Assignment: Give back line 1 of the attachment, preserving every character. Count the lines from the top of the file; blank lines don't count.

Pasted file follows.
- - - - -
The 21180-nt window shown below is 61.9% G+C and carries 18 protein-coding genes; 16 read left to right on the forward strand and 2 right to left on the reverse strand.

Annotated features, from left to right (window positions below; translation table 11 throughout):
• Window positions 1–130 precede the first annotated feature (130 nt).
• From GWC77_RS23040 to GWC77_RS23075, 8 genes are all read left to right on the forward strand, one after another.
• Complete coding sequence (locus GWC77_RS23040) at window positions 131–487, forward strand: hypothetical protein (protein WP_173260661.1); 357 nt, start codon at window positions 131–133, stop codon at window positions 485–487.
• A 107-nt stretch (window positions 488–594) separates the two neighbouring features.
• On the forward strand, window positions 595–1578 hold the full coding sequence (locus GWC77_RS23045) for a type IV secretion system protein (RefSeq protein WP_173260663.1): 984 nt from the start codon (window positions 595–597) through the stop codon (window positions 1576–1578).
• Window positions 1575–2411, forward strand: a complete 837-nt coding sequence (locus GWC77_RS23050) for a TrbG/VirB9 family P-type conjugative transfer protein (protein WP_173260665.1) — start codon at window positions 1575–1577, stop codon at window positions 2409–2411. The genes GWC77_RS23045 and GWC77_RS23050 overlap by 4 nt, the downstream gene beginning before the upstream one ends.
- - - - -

The 21180-nt window shown below is 61.9% G+C and carries 18 protein-coding genes; 16 read left to right on the forward strand and 2 right to left on the reverse strand.